The theory of fractal geometry is a relatively new concept in Mathematics. However, it is a concept humans are very familiar with. Most commonly we think about fractals as they relate to objects found in nature. For example fractal analysis can be used to define human structures like cities. We will focus on one way of defining and analyzing cities, by calculating their fractal dimension. This thesis will connect fractal dimension as it relates to city analysis via area and length. We will draw some conclusions regarding social implications of city life based on the theory of connectivity, fractal theory, and the parallel between connectedness and fractility. These types of questions will be open ended and allow for inquiries on further research into the science of cities.

  • Thumbnail for The effect of industrial composition on metropolitan population growth
    The effect of industrial composition on metropolitan population growth by Brooks, Jordan Saunders

    Theories of urban development stress the impact of knowledge spillovers in generating the positive externalities necessary for growth. The mechanism for generating these externalities, however, is a source of contention. They can arise, as articulated by Romer among others, from efficiencies derived by concentration of industry; from industry diversity due to inter-industry spillovers, as proposed by Jacobs; or from some interaction between the two. This study utilizes both fixed-effects ordinary least squares and differenced general method of movements models to determine the effect of concentration in specific industries as well as composition of the city as a whole on future population growth. Using a data set that includes industry-specific employment and demographic data for 313 metropolitan areas in the United States from 1969 to 2008, this study finds strong evidence that important knowledge spillovers occur between industries and mixed evidence for the existence of meaningful externalities within industries.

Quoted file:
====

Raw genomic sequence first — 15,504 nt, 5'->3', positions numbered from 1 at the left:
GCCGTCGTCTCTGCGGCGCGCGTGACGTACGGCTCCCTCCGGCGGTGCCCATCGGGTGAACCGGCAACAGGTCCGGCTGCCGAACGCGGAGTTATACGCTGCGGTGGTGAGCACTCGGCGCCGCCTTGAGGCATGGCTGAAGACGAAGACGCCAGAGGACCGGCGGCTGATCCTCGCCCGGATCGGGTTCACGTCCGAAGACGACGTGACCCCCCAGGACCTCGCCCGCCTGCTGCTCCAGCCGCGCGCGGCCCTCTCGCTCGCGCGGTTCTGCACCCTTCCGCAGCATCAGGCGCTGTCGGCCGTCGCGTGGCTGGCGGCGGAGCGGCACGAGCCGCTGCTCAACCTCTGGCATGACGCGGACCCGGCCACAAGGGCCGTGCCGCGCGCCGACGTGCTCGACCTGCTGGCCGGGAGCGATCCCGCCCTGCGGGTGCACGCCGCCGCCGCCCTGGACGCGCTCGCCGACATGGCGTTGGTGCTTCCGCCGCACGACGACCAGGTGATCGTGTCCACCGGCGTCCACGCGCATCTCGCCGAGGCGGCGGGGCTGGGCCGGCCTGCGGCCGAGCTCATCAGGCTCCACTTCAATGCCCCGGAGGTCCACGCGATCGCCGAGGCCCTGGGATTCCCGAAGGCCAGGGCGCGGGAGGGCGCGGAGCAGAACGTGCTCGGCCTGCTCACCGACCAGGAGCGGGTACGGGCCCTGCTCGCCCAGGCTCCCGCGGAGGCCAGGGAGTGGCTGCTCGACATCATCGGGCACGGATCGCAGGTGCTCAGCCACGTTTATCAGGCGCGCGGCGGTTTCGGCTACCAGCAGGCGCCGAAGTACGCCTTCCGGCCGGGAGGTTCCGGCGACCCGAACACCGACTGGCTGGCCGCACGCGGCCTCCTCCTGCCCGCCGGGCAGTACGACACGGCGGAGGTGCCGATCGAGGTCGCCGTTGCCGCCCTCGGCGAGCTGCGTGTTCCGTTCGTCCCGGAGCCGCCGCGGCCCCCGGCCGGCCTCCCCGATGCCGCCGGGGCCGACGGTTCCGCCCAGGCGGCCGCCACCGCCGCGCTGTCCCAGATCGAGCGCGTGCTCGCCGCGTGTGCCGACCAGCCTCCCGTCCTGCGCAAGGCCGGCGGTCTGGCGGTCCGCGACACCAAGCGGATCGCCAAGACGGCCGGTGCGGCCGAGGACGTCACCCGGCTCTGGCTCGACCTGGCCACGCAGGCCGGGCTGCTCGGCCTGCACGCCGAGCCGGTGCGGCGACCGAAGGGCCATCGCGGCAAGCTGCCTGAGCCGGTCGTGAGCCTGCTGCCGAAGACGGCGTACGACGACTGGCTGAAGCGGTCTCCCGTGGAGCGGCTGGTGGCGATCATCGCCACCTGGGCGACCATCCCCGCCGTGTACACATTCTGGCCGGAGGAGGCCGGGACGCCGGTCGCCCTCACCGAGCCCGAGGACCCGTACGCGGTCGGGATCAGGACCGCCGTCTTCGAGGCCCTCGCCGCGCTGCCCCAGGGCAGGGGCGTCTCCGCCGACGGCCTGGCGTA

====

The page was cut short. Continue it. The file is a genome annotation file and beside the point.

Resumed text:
• Thumbnail for Brain Drain from Small City USA: Liberal Art School Students’ Relationship to Their Hometowns and their Aspirational Locations
    Brain Drain from Small City USA: Liberal Art School Students’ Relationship to Their Hometowns and their Aspirational Locations by Smith, Anna

    Research shows that educated, talented young people are moving in droves to big “superstar cities”—cities with high levels of innovation, diversity, and capital. College graduates must make a decision of where they will chose to live and pursue their careers. The research presented in this paper seeks to understand the relationship between college students’ attitude towards their hometown and their aspirational locations. Research was conducting through 11 in-depth interviews with current third and fourth year students at Colorado College. The key finding was that the liberal arts school experience was the biggest influencer in where the students see themselves living in the future.

  • Thumbnail for Rural To Urban Migration in China
    Rural To Urban Migration in China by Li, Jiameng

    During the past forty years, China has experienced possibly the largest amount of internal population migration in history where one-quarter of the population migrated from either village to cities or small cities to big cities. While most of the people chose to retain their double-residential status both in the rural and urban areas, there is still a large number of people hoping that they could settle in the cities and be incorporated as part of China’s urbanization process, but the Chinese Hukou system(Household registration) hinders a lot of the migrants from doing so. There have been constant reforms carried out with respect to the Hukou system and the focus of this paper draws on the policy implications from the Hukou reform and whether the migration pattern has changed following the Hukou reform.